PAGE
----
We’ve just begun a Sunday morning adult Bible class series on the book of Exodus, the great foundational story of God’s rescuing a desperate band of nameless slaves and shaping them into a nation of his holy people for the salvation of the world. Wow. That’s quite a lot to consider.
The first couple of chapters in Exodus deal with God’s concern for the dignity of his created people. They have names and families and hurts and needs. All of them. Even these poor slaves who have no power, no resources, no status; they have dignity and beauty and great value as God’s created sons and daughters. They have names.
And we’re trying at Central to restore that same dignity to and recognize the value in the powerless marginalized of downtown Amarillo. Sunday mornings at the Upreach Center, Wednesday nights at Martha’s home, and Thursdays at Loaves and Fishes are special times each week when we make faithful attempts to show the love and grace of Jesus to those who need it most. For the past three Thursdays I’ve been blessed to share the good news of salvation from God in Christ to 140-150 people who are desperate for food and shelter. And grace. And hope.
I preach to them. (Or, I should say, I preach ‘with’ them. They talk to me and with me throughout my time down there. Lots of ‘amens’ and ‘thank you, Jesus.’) I visit with them about segregation and old BBQ joints and grandkids and illnesses. Actually, I mostly listen. I hug them. We laugh together. And we always wind up marveling together about the faithfulness of our God. And his great goodness.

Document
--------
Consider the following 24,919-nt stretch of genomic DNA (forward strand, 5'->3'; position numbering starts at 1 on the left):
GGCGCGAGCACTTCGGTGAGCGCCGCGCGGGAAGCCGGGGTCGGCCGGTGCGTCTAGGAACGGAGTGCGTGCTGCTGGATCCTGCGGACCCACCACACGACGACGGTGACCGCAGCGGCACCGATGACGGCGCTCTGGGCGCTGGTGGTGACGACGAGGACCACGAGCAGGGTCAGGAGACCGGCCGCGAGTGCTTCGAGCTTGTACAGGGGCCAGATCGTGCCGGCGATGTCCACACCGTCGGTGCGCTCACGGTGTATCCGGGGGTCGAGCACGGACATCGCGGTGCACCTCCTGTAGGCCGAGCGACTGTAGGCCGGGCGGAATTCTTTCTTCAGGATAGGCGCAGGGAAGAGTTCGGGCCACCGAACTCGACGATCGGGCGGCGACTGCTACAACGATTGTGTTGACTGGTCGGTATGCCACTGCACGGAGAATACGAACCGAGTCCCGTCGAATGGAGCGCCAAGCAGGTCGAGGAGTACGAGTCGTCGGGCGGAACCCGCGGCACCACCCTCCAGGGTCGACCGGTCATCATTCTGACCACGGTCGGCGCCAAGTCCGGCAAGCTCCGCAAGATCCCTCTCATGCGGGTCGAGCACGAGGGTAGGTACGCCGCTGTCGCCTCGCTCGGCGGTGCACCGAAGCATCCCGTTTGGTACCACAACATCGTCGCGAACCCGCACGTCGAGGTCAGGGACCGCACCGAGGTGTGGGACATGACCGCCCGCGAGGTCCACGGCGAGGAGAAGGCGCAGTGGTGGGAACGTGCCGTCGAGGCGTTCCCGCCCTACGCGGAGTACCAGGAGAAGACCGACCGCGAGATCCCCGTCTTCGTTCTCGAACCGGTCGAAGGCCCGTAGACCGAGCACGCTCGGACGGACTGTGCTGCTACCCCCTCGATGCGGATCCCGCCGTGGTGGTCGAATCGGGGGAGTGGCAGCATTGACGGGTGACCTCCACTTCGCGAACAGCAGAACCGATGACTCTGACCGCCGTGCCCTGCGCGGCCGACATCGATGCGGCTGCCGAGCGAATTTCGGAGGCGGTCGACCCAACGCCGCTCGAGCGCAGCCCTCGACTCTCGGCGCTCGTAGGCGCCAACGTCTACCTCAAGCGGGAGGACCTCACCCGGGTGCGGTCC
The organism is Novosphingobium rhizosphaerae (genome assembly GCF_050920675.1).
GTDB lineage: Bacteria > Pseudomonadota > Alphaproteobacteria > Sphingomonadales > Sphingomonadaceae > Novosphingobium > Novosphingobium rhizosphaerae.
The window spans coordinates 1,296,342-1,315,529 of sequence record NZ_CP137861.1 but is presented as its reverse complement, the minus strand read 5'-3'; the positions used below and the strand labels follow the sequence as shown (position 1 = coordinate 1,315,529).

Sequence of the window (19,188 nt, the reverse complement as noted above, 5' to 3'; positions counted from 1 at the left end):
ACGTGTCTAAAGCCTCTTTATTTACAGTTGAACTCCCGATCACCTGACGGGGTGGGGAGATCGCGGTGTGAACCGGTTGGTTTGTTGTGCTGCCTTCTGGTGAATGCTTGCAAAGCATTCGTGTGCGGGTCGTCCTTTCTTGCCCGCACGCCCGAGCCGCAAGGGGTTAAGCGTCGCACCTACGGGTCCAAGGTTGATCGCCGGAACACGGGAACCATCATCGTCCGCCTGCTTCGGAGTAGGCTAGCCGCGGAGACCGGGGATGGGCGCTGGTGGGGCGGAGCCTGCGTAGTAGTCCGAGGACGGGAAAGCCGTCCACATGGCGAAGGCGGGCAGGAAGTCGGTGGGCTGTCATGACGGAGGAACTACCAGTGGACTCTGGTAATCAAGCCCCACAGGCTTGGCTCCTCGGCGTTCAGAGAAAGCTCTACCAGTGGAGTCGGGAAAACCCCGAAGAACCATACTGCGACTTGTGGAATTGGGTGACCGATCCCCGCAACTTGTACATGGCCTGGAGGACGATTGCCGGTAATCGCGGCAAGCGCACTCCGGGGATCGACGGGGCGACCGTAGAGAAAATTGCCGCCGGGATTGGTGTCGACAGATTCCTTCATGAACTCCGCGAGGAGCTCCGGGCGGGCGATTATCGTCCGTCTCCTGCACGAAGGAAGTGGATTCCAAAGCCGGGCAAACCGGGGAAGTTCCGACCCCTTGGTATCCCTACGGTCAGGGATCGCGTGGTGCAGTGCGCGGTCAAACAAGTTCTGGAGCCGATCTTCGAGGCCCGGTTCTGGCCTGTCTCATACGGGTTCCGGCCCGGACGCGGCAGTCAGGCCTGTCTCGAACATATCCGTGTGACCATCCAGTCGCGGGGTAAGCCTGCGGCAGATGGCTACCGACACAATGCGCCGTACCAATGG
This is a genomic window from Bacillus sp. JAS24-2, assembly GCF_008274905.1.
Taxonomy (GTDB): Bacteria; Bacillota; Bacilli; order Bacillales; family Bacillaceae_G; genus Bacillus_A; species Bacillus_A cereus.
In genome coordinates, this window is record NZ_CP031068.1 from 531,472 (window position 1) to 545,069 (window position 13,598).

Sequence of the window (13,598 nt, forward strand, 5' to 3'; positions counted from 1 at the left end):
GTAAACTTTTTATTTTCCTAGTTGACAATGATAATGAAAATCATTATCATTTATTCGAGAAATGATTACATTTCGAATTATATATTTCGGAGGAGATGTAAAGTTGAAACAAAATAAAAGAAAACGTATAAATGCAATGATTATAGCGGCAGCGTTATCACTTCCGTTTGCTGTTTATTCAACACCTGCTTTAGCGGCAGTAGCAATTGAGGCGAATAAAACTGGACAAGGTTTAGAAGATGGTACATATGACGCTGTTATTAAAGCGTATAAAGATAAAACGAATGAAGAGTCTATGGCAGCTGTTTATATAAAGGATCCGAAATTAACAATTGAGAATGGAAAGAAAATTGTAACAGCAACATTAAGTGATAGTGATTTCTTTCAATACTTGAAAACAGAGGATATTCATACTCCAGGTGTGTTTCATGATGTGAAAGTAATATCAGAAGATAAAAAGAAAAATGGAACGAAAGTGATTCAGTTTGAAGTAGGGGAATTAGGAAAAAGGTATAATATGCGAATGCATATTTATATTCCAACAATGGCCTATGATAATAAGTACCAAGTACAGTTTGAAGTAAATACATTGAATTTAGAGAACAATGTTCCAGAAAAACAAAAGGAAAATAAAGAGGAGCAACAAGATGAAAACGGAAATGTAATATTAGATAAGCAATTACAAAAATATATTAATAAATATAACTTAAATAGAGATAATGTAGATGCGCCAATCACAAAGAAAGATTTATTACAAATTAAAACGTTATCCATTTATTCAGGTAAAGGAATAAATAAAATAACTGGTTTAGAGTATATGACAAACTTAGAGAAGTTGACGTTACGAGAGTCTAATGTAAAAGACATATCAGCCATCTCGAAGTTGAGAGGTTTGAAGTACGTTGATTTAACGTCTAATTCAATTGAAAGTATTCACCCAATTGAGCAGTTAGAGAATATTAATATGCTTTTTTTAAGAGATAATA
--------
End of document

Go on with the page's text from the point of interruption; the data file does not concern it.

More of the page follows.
Oh, yeah. Some of them are grouchy, too. Just like church people, some of them complain and wonder aloud why they aren’t being properly treated.
But the whole scene reminds me of something Robert Coles wrote in The Spiritual Life of Children:
Sometimes, as I sit and watch a child struggle to draw a picture of God — to do just the right job of representing God’s face, his features, the shape of his head, the cast of his countenance — I think back to my days of working in Dorothy Day’s Catholic Worker soup kitchen. One afternoon, after several of us had struggled with a “wino,” an angry, cursing, truculent man of fifty or so, with long gray hair, a full, scraggly beard, a huge scar on his right cheek, a mouth with virtually no teeth, and bloodshot eyes, one of which had a terrible tic, Dorothy told us, “For all we know he might be God himself come here to test us, so let us treat him as an honored guest and look at his face as if it is the most beautiful one we can imagine.”
Meeting needs and serving others and restoring dignity to God’s children is like heaven. It really is the Kingdom of God. It’s God’s will being done in Amarillo just as it is in heaven. And jumping in to join our Father in this kind of work is so very rewarding. Of course, the good feelings we recieve and the satisfaction of partnering with God is just a foretaste. Our Lord promises those who feed the hungry and thirsty, clothe the cold, shelter the homeless, care for the sick, and visit the prisoners actually participate in feeding, clothing, sheltering, caring for, and visiting Jesus himself. We inherit the “Kingdom prepared for you since the creation of the world.” But we also get a glimpse of God. God reveals himself to us on Thursday mornings.
Today I saw the face of God in David, sitting there in his wheelchair, singing with Amber a song he didn’t even know. I saw the face of God in Willie’s gold tooth with the diamond “W.” I saw the face of God in Christy’s grief today. I saw the face of God in Louise’s gratitude. In Carla’s huge smile. In Doug’s enthusiasm. In the telling and re-telling of Debra’s healing and recovery.
I don’t see the face of God when I look in the mirror. Maybe I should. He definitely reveals it to me every Thursday. It’s unmistakable. And I praise him for that regular and glorious revelation.